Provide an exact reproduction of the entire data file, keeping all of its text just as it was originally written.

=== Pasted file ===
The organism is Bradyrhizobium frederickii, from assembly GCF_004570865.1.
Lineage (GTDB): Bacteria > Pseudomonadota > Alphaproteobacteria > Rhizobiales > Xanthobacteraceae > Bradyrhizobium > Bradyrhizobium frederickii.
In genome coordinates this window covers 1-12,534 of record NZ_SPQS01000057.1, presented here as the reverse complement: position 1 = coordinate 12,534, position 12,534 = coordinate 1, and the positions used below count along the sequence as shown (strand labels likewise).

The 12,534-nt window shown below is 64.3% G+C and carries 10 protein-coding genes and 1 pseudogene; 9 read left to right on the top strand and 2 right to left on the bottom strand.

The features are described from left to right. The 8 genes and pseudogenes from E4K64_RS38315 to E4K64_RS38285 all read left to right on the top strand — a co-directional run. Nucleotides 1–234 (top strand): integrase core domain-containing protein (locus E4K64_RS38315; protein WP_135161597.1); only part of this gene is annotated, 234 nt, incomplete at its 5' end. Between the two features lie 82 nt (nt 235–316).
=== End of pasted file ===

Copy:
The organism is Bradyrhizobium frederickii, from assembly GCF_004570865.1.
Lineage (GTDB): Bacteria > Pseudomonadota > Alphaproteobacteria > Rhizobiales > Xanthobacteraceae > Bradyrhizobium > Bradyrhizobium frederickii.
In genome coordinates this window covers 1-12,534 of record NZ_SPQS01000057.1, presented here as the reverse complement: position 1 = coordinate 12,534, position 12,534 = coordinate 1, and the positions used below count along the sequence as shown (strand labels likewise).

The 12,534-nt window shown below is 64.3% G+C and carries 10 protein-coding genes and 1 pseudogene; 9 read left to right on the top strand and 2 right to left on the bottom strand.

The features are described from left to right. The 8 genes and pseudogenes from E4K64_RS38315 to E4K64_RS38285 all read left to right on the top strand — a co-directional run. Nucleotides 1–234 (top strand): integrase core domain-containing protein (locus E4K64_RS38315; protein WP_135161597.1); only part of this gene is annotated, 234 nt, incomplete at its 5' end. Between the two features lie 82 nt (nt 235–316).